Safety Tips on Pet Poisoning

If you’re a pet owner, you may be interested in keeping your dog or cat safe around common household items that can cause serious harm. Although it’s nearly impossible to keep pets away from certain things, you should at least know what’s risky. Here are some everyday items that can cause serious illness or death in your furry friend:

Fertilizer – Fertilizers can upset a pet’s stomach and cause vomiting, diarrhea, tremors and abnormal heart rhythm.

Fertilizers can upset a pet’s stomach. Fertilizers and other chemicals in the garden can irritate skin, and many have an odor that some animals dislike. Birds may be attracted to fertilizer pellets because of their shiny appearance. If ingested, fertilizers can upset a pet’s stomach and cause vomiting, diarrhea, tremors and abnormal heart rhythm.

Antifreeze – Antifreeze is extremely poisonous and requires the immediate attention of a veterinarian.

Antifreeze is a deadly poison that can cause kidney failure, liver failure and death. Antifreeze contains ethylene glycol, which is poisonous to your pet’s kidneys. If your pet ingests antifreeze, he or she needs immediate veterinary attention.

Rat poison – Rodenticides contain chemicals that stop blood from clotting. Signs of poisoning include bleeding gums, internal bleeding and bruising.

If you think your pet has ingested rat poison, contact your veterinarian immediately. Do not try to induce vomiting unless recommended by a veterinarian.

If your pet is experiencing symptoms of poisoning, take them to the vet immediately. Rat poison contains chemicals that stop blood from clotting. Signs of poisoning include bleeding gums, internal bleeding and bruising.

To prevent rats from eating the poison in the first place, remove food sources for rodents—such as pet food left out overnight—and seal openings where rats can enter houses or yards (e.g., gaps around pipes or holes in walls).

Winter holiday plants – Holly, mistletoe, pine needles and poinsettias can cause vomiting and diarrhea if consumed.

Winter holiday plants – Holly, mistletoe, pine needles and poinsettias can cause vomiting and diarrhea if consumed.

Poinsettias contain a toxic substance called saponin. This can irritate the gastrointestinal tract of pets and make them vomit.

Pine needles are also bad for your pet because they can lead to anemia in dogs and cats if ingested in large amounts.

Holly is another plant that should be avoided during the winter holidays because it’s poisonous to dogs and cats as well as rabbits.

Household cleaners – Bleach, furniture polish, carpet cleaners and other common household cleaning products can be toxic if ingested by pets.

  • Bleach: When ingested by your pet, bleach can cause vomiting, diarrhea and tremors. In extreme cases it can cause abnormal heart rhythm or even internal bleeding.
  • Furniture polish: Just like with bleach, ingesting furniture polish can result in vomiting, diarrhea and tremors as well as bruising of the nose or mouth area.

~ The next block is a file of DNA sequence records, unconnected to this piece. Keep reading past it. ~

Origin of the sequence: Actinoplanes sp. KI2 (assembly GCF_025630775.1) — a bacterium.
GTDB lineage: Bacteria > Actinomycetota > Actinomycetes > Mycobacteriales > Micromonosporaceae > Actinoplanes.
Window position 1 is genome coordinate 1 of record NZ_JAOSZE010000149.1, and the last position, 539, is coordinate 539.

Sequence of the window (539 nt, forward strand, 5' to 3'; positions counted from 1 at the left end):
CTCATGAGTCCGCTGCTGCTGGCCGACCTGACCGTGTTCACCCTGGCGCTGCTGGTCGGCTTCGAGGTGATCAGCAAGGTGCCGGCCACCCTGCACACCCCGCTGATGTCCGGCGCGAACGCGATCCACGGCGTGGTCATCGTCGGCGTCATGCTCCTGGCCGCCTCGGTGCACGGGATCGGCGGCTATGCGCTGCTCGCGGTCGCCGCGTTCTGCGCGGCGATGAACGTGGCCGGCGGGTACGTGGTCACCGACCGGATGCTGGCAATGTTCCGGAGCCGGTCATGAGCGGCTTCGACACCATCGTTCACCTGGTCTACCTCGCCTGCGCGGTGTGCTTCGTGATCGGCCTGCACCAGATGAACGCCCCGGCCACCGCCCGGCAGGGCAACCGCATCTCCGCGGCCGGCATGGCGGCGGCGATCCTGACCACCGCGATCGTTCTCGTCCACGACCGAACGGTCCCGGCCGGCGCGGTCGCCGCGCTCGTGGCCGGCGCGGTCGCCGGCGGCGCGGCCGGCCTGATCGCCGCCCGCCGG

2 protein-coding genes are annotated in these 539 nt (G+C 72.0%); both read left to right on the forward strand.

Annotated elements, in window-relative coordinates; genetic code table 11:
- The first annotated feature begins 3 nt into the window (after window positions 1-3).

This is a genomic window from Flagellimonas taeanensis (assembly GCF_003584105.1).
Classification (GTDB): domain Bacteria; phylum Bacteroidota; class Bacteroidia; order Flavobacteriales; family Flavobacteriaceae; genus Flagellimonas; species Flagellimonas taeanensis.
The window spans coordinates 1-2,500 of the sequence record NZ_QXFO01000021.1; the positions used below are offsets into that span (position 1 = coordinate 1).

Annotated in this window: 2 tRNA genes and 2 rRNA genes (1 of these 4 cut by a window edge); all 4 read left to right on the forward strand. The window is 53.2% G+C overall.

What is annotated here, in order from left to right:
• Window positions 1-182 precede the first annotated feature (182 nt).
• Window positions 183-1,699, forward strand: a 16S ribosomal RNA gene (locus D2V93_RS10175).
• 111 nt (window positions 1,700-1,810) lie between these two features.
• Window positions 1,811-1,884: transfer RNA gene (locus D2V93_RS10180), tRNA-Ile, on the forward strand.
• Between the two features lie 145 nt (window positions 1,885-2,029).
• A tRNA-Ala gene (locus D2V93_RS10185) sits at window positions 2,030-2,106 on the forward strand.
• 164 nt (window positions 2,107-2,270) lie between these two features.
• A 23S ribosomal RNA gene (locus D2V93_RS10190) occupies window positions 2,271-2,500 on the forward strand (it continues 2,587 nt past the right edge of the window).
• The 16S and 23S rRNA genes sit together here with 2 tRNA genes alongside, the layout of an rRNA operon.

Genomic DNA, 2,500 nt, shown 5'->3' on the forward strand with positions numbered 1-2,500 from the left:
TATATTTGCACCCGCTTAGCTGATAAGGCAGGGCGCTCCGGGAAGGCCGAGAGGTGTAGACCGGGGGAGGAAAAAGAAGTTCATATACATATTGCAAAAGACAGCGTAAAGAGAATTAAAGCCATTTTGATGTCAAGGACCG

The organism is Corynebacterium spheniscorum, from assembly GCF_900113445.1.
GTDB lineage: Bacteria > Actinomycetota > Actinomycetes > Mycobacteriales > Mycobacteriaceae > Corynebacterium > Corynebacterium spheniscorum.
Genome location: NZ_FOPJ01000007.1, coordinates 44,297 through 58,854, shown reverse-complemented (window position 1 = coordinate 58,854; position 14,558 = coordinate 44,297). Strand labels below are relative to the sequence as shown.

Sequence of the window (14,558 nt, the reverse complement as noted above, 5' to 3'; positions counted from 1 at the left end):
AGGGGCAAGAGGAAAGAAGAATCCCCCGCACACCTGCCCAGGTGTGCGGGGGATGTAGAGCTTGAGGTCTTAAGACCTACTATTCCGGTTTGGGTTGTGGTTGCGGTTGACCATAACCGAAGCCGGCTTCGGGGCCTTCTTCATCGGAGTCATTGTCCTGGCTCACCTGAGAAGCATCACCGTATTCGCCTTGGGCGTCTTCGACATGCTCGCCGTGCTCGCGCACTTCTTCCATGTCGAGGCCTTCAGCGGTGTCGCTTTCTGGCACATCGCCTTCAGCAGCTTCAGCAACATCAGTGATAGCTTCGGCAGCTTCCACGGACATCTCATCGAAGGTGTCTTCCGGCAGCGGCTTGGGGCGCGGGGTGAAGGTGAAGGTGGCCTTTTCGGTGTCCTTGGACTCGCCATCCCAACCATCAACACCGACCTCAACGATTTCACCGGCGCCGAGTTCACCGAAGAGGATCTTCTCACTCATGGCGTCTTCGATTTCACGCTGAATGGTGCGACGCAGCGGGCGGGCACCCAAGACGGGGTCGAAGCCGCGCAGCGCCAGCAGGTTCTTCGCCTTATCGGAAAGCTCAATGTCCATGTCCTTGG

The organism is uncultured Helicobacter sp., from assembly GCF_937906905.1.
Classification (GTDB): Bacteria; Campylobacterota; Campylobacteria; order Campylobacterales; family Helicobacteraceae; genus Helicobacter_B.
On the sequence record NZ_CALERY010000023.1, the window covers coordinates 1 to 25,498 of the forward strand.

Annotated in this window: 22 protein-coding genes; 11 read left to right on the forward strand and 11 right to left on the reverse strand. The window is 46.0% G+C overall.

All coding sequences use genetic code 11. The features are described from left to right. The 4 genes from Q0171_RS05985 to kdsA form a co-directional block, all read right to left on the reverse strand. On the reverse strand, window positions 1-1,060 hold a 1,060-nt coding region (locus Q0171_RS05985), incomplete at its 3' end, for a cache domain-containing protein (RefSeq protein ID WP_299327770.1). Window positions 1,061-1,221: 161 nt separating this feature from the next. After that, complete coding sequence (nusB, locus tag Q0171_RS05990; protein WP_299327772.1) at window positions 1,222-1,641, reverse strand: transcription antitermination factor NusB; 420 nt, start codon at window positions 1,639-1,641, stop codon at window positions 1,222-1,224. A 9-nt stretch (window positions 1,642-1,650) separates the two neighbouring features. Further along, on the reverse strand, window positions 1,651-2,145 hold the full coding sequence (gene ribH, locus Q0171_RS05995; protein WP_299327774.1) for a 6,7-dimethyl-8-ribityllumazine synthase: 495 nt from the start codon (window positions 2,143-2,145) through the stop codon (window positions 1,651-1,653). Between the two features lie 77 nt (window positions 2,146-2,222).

• Carpet cleaners/other common household cleaning products: Unfortunately for pets who want to help us clean up around the house, ingesting carpet cleaners can also be toxic if they are swallowed by your fur baby! The same goes for other common household cleaning products such as Pledge®, Windex® and Pine-Sol® which may contain harmful chemicals that could potentially lead to respiratory problems such as asthma attacks among others if swallowed by your pet!

Candy containing Xylitol – Xylitol is an artificial sweetener found in sugar-free sweets like gum, candies and mints. It’s very poisonous to pets.

When it comes to Xylitol, the first thing you should know is that it’s a sugar substitute. While it may have some health benefits for humans, it can cause life-threatening hypoglycemia (low blood sugar) in dogs.

In addition to being found in gum and candy, Xylitol can also be found in many other household products such as toothpaste and nasal sprays. Be sure to check any household product before giving it to your pets.

Make sure your pets do not have access to medications meant for humans or other animals.

You should make sure that your pets do not have access to medications meant for humans or other animals. If you keep medications in the house, make sure they are out of reach of children and pets. If your pet eats medication, seek veterinary help immediately.

Keep these items out of reach at all times

  • Keep medications and other poisonous items out of reach at all times. This can be done by storing them in a locked cabinet, or a high location. Medications should also be stored in their original containers and kept out of sight to prevent accidental ingestion by children, pets (especially dogs), or other household members.
  • Avoid using common household chemicals as poison control products for rodent control. Commonly used rodenticides are highly toxic to people, pets and wildlife when ingested even in small quantities.

Conclusion

As you can see, there are many common household items that can be poisonous to our furry friends. It is important to keep these items out of reach at all times to avoid any possible emergencies. If you have any questions about what a pet can or cannot eat please contact your local veterinarian and they will be happy to help you with any questions you may have.